A Joint Publication of: The Kirwan Institute for the Study of Race and Ethnicity at The Ohio State University, the Samuel DuBois Cook Center on Social Equity at Duke University, and the Insight Center for Community Economic Development.
Income and wealth inequality in the United States, especially across racial and ethnic groups, is dramatic and persistent. While income is often used by researchers, practitioners, advocates, and policymakers to describe local economic conditions and drive policy decisions, it also increasingly is recognized as an inadequate indicator of economic well-being, mobility, and security. Wealth is generally less volatile than income, and it provides a store of resources that gives families security during emergencies and allows them to secure advantages that foster the well-being of the next generation.
The findings in this report from the National Asset Scorecard for Communities of Color (NASCC) survey reveal major disparities in wealth accumulation and income across various racial and ethnic groups in metropolitan Miami. The NASCC survey was developed to fill a void in existing national data sets that rarely collect data disaggregated by specific national origin in a localized context.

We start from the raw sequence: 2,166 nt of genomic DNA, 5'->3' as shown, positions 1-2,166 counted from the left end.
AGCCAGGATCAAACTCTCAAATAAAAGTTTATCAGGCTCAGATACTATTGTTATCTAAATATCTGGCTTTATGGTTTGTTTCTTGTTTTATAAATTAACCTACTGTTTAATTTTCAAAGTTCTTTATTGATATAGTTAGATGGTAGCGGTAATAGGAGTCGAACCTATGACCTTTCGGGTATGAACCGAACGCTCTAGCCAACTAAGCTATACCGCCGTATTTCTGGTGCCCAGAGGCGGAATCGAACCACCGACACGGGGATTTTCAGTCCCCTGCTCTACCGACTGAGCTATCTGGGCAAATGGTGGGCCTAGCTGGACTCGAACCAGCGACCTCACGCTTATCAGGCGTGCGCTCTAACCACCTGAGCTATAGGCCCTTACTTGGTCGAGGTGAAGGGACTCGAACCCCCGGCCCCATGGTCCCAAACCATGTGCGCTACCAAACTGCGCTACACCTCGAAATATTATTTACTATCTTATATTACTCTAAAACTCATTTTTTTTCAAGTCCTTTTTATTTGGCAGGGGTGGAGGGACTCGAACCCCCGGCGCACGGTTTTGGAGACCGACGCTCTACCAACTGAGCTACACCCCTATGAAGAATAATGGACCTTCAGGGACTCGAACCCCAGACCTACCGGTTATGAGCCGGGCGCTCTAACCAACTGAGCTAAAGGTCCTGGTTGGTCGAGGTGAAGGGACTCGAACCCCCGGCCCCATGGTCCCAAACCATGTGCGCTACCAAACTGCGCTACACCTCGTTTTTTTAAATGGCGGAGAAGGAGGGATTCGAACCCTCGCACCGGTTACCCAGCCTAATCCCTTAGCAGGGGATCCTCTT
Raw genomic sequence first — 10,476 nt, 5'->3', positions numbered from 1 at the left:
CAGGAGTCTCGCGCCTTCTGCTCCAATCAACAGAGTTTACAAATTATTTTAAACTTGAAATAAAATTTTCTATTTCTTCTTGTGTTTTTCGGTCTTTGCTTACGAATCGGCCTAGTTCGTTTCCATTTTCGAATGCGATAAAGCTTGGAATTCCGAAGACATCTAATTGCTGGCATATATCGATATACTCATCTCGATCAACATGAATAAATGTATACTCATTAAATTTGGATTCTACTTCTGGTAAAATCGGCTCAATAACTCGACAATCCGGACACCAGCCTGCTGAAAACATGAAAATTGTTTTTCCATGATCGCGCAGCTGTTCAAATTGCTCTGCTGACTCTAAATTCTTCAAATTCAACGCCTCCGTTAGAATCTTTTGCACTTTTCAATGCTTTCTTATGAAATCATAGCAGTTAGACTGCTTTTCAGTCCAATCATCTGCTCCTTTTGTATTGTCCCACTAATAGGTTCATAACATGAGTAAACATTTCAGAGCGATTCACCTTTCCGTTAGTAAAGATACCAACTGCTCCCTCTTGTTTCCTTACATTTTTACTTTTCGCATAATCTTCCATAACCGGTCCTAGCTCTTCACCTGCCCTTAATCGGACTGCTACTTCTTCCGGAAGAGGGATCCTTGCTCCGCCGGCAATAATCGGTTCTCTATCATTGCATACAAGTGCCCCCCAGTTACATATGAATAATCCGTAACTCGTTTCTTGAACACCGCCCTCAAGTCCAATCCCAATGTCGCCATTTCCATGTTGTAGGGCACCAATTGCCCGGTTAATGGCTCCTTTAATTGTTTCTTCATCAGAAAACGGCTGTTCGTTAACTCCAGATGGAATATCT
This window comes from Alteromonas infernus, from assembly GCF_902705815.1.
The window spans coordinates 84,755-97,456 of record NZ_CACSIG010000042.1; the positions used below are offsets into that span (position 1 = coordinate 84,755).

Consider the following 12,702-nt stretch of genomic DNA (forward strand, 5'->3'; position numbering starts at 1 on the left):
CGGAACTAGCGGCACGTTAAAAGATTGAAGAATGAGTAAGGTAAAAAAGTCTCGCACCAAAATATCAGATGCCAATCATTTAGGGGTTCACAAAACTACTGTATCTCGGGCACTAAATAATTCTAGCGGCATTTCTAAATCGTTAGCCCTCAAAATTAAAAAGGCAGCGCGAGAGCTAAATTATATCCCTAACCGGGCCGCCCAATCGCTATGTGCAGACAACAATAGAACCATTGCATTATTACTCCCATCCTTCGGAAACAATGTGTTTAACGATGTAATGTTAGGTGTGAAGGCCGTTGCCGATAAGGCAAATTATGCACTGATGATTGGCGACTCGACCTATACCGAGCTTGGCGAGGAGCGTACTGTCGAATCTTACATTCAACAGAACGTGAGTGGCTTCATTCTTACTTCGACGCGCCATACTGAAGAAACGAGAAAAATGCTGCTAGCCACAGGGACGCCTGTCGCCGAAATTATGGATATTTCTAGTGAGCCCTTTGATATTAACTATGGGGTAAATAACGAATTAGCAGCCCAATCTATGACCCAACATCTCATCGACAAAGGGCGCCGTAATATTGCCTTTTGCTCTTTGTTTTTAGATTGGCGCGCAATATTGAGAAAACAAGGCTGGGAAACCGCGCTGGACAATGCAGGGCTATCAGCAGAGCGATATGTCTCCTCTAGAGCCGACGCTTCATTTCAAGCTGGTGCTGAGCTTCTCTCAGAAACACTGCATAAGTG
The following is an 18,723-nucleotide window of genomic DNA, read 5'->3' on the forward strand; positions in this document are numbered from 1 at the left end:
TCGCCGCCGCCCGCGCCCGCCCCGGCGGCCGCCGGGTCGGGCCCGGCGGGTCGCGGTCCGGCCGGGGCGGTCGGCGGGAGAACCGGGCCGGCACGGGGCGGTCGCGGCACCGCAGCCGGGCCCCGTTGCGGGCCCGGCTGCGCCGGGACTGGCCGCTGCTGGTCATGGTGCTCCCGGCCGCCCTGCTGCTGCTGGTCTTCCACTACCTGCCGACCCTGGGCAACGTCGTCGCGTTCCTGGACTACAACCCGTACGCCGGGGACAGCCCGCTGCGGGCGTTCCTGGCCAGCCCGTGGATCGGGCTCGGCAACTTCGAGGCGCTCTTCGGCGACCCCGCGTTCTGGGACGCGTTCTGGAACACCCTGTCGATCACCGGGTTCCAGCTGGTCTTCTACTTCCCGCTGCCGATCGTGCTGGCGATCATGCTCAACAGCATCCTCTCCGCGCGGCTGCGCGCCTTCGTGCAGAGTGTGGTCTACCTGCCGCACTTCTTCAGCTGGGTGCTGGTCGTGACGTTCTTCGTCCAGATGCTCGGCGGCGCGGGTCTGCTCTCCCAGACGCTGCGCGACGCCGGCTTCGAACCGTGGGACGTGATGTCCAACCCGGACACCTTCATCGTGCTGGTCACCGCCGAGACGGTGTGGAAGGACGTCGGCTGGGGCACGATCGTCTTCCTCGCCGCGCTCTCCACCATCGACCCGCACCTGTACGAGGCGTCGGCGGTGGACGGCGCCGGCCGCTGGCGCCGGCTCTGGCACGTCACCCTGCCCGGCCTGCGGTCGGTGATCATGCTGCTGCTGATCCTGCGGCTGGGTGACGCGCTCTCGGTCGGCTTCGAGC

The NASCC survey collects detailed data on assets and debts among subpopulations, according to race, ethnicity, and country of origin. The NASCC instrument measures the range and extent of asset and debt holdings, not just by broadly defined groups (e.g. whites, blacks, Latinxs and Asians), but by racial and ethnic groups partitioned by more refined categories of ancestral origin (e.g. whites, U.S. descendant blacks, Caribbean blacks, Cubans, Puerto Ricans, South Americans, and other Latinxs). This type of disaggregation allows for a more specific examination of variations in asset holdings both across and within broadly defined racial and ethnic groups. This report explores factors that are related to wealth accumulation for particular racial and ethnic groups, including historical context, local asset market conditions, and intergenerational wealth transfers.
Click here to view and download the Color of Wealth in Miami full report.